Consider the buzz one feels five minutes before one has to walk out the door to, say, a dentist's appointment. It's too much time to do nothing, but not enough time to do anything productive.

When the millennium turns, the future will vanish. We'll be left only with the present. The difference between the present and the future will collapse into the difference between the present-as-it-is and the present- as-it-should-be. This will be a very unstable, very disorienting sensibility, and it will be crucial to actively promulgate fruitful ideas about how to think about time. Time isn't money, time is light. Working with available resources is a way that 'globally' reduces power consumption. It also promotes a sustainable and creative aesthetic sense of the world we're making.

(((bruces remarks: I like this very much, but would like to put in a word for sustainable gratuitous complexity. Devices designed-for-disassembly should probably be more complicated than "simple" devices of "simple" components. The closer a device lives to Moore's Law, the more design intelligence should be invested in having it auto-explode into Viridian "planned evanescence."

(((The notion of living in an entire home color-coded for spontaneous disassembly sounds a tad scary. The past and future really would disappear in that environment, and the home-owners would probably find themselves contemplating the children as a marketable collection of valuable medical spare parts.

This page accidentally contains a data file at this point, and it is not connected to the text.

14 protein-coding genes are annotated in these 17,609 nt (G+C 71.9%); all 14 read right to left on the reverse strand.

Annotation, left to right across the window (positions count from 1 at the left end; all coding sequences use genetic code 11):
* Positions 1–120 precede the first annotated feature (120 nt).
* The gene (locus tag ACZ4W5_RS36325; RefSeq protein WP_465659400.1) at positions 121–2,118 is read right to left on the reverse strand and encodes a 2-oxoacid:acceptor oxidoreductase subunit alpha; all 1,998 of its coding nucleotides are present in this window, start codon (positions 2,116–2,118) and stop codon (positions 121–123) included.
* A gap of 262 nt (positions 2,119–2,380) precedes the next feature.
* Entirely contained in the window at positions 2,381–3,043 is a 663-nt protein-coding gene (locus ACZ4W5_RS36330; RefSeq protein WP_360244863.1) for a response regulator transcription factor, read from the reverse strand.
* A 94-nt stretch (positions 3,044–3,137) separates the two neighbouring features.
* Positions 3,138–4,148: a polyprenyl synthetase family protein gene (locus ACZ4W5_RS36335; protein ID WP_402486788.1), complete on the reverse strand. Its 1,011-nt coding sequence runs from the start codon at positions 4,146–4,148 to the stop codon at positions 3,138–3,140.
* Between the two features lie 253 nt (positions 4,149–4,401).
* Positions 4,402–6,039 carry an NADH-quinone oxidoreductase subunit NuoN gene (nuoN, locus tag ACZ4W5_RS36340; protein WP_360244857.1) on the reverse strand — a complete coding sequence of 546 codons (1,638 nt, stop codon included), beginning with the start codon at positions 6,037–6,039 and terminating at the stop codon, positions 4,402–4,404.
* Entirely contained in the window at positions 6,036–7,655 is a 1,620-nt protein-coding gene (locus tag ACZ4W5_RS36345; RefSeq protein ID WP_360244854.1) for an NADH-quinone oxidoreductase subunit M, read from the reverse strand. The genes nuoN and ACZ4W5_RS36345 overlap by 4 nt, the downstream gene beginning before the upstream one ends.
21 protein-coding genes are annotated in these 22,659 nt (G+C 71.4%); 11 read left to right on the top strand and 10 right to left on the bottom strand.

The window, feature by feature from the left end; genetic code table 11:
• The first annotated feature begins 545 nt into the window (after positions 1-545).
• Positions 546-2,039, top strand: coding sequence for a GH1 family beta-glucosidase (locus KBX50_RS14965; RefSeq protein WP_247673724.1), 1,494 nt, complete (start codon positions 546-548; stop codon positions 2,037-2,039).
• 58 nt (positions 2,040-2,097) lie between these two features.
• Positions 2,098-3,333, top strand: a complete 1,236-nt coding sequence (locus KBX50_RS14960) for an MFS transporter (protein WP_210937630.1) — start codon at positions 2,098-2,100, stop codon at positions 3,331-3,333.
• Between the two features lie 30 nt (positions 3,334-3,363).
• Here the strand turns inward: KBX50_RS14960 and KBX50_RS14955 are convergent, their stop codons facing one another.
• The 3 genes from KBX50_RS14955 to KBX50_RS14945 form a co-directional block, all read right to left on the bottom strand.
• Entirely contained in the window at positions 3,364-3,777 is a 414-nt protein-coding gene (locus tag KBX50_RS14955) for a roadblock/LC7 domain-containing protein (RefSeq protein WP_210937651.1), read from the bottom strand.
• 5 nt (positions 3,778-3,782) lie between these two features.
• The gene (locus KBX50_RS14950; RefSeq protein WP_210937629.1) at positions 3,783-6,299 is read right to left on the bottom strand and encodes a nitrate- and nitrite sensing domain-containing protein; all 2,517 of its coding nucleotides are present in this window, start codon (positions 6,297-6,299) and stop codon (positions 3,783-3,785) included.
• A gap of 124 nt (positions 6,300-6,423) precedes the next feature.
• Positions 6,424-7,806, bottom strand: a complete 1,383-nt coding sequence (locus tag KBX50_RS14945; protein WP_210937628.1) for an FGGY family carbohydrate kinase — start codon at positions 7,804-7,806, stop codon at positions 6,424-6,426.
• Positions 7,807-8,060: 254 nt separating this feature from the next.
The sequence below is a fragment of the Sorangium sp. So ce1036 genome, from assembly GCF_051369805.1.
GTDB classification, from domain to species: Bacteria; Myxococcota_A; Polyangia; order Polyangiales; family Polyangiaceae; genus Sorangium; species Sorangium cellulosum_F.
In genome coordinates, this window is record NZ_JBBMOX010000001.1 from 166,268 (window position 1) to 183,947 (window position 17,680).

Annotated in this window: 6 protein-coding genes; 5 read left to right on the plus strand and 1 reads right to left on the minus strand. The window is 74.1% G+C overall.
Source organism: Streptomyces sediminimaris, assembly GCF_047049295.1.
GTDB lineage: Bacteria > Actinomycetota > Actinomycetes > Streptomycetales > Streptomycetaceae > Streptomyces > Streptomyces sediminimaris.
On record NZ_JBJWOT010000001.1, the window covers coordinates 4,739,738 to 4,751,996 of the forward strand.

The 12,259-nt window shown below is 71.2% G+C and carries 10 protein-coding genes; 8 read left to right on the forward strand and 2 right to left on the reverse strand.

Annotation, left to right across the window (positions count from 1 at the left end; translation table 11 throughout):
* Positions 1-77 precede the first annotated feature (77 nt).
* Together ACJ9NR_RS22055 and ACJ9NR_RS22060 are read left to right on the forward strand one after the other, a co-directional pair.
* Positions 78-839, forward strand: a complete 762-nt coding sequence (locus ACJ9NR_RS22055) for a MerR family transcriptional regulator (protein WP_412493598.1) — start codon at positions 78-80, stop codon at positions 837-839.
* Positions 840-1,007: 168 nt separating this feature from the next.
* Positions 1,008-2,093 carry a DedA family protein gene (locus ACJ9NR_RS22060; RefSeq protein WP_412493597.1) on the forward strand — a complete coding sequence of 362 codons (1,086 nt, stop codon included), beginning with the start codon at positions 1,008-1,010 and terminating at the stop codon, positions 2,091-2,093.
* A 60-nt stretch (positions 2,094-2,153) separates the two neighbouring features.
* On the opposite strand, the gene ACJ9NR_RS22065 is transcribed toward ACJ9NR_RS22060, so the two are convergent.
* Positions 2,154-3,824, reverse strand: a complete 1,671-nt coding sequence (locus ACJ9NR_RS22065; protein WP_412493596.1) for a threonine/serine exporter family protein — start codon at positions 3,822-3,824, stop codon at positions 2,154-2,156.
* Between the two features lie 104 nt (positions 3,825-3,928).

(((As a futurist, I find myself increasingly confronting the phenomenon of the future vanishing into the present. Wild speculations of mine are constantly popping up as actual physical objects. But it can be a useful sensibility, not at all "destabilizing." I can live with this quite happily, once I fully realize that the future is already here == it just isn't well distributed yet. As a futurist, I don't have to deal with any absolute, Cartesian future == I merely need to be somewhat ahead of my own audience.

(((At the moment, with a mad travel schedule, solar panels sprouting on my roof, and a French TV crew in the house, in the wise words of the proverb, "I have so much to do that I am going to bed." Viridian Inactivism definitely has its merits. While we're renouncing everything harried and frenetic, how about a soothing glass of Fetzer wine? California, here I come!)))

CALIFORNIA WINERY TO BUY ALL-GREEN ENERGY One of the largest wine makers in the United States has decided to run all its operations from electricity that is generated by renewable energy. Fetzer Vineyards in Hopland is the first wine producer in the world to purchase 100% of its power from green energy. It will purchase five million kWh a year under a long-term contract with PG&E Energy Services, the retail unit of the utility PG&E. Fetzer is the sixth largest wine maker in the U.S. and its Hopland winery is the largest wine production facility in Mendocino County. It bottles 3.5 million cases of wine a year. Or